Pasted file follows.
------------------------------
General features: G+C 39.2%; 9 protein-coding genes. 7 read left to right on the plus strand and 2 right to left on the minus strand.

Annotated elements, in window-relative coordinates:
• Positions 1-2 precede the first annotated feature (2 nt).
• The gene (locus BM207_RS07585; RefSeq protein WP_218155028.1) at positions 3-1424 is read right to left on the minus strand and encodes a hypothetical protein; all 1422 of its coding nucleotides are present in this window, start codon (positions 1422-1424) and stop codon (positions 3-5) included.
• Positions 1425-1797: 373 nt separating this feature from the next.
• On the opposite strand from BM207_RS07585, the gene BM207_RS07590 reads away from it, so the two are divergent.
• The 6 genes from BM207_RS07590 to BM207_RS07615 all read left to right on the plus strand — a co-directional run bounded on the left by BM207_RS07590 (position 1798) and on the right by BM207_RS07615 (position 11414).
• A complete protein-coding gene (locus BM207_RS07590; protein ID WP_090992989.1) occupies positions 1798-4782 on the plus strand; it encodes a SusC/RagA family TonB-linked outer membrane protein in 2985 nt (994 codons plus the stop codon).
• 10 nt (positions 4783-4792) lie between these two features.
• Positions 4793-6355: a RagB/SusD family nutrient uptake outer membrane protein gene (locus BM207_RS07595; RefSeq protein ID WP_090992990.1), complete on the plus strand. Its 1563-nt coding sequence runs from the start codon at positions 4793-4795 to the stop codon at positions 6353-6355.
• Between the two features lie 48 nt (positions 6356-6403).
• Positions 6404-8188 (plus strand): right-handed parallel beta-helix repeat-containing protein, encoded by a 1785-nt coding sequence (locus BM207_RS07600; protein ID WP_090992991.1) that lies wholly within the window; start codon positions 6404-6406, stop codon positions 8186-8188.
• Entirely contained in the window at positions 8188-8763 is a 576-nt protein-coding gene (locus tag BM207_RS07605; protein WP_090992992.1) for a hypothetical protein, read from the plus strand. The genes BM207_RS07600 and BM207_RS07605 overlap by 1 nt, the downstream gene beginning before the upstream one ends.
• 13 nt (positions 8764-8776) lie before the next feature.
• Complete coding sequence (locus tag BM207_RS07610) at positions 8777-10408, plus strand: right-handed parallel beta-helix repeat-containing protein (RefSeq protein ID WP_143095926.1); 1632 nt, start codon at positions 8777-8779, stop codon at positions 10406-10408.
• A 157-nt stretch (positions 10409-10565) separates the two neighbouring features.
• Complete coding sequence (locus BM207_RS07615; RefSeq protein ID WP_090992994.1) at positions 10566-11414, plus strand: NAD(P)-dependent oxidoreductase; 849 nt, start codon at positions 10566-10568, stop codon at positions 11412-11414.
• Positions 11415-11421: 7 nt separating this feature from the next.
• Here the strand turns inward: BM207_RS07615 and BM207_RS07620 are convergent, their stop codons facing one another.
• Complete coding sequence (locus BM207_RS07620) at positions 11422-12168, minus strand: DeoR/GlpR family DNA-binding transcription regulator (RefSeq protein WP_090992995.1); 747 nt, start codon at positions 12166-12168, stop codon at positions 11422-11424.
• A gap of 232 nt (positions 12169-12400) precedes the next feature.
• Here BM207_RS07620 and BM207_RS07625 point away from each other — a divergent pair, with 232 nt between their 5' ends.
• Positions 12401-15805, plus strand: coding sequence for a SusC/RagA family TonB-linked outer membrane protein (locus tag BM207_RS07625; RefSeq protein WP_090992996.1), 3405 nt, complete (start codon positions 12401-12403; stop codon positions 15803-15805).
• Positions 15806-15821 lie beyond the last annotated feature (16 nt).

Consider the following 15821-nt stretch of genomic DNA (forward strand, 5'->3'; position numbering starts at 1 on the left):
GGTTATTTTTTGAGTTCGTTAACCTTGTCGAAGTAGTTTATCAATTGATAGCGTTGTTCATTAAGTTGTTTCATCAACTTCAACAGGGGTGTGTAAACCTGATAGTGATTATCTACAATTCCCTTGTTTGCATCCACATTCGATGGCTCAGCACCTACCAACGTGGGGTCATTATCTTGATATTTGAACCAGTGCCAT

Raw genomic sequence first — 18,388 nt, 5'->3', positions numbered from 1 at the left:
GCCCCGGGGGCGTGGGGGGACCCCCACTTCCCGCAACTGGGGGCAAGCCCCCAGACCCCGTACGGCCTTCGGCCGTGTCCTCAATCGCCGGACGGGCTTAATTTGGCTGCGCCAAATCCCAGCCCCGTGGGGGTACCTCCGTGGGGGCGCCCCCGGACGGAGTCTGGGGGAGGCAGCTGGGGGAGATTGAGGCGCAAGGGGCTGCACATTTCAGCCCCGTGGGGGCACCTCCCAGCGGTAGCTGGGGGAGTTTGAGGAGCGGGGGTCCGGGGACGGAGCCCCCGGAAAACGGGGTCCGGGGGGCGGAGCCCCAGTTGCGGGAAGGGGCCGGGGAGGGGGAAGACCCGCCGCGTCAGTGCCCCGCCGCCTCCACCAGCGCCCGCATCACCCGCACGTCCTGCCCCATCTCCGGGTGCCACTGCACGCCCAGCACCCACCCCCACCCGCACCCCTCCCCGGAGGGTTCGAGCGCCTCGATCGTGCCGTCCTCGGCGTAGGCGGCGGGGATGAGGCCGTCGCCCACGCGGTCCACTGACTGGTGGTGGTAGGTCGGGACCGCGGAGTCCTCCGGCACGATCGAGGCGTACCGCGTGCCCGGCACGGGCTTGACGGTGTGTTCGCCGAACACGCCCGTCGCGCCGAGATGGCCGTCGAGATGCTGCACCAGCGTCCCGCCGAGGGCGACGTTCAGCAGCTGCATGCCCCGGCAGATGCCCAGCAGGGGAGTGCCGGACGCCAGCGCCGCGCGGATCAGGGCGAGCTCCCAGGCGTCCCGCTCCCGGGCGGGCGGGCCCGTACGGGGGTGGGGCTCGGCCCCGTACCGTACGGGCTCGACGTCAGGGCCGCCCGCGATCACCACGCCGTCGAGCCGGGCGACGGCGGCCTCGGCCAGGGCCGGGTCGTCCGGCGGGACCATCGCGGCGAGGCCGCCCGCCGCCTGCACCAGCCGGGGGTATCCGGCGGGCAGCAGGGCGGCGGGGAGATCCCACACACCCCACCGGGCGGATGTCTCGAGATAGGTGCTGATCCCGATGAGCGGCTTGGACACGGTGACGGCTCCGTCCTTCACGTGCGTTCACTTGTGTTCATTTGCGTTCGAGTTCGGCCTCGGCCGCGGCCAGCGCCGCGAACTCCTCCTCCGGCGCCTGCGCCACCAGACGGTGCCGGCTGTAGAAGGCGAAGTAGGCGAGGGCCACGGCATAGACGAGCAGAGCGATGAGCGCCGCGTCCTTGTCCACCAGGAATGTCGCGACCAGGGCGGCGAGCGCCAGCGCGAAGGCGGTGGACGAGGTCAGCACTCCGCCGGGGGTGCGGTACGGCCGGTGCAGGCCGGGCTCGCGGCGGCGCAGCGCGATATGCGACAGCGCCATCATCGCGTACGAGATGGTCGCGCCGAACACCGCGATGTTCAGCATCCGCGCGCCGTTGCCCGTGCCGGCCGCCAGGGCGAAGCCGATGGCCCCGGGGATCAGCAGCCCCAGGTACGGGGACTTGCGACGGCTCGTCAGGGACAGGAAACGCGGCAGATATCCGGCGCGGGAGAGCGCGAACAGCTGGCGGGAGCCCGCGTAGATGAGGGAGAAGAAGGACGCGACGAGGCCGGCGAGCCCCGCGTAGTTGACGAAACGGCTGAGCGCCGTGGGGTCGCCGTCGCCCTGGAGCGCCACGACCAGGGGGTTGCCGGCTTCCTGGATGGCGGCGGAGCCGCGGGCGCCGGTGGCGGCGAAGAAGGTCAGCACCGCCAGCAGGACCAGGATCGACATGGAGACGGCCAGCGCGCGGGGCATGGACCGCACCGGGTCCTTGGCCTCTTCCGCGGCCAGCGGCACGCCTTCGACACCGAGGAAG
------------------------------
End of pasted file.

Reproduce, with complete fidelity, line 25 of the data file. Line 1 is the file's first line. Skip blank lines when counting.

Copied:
Consider the following 15821-nt stretch of genomic DNA (forward strand, 5'->3'; position numbering starts at 1 on the left):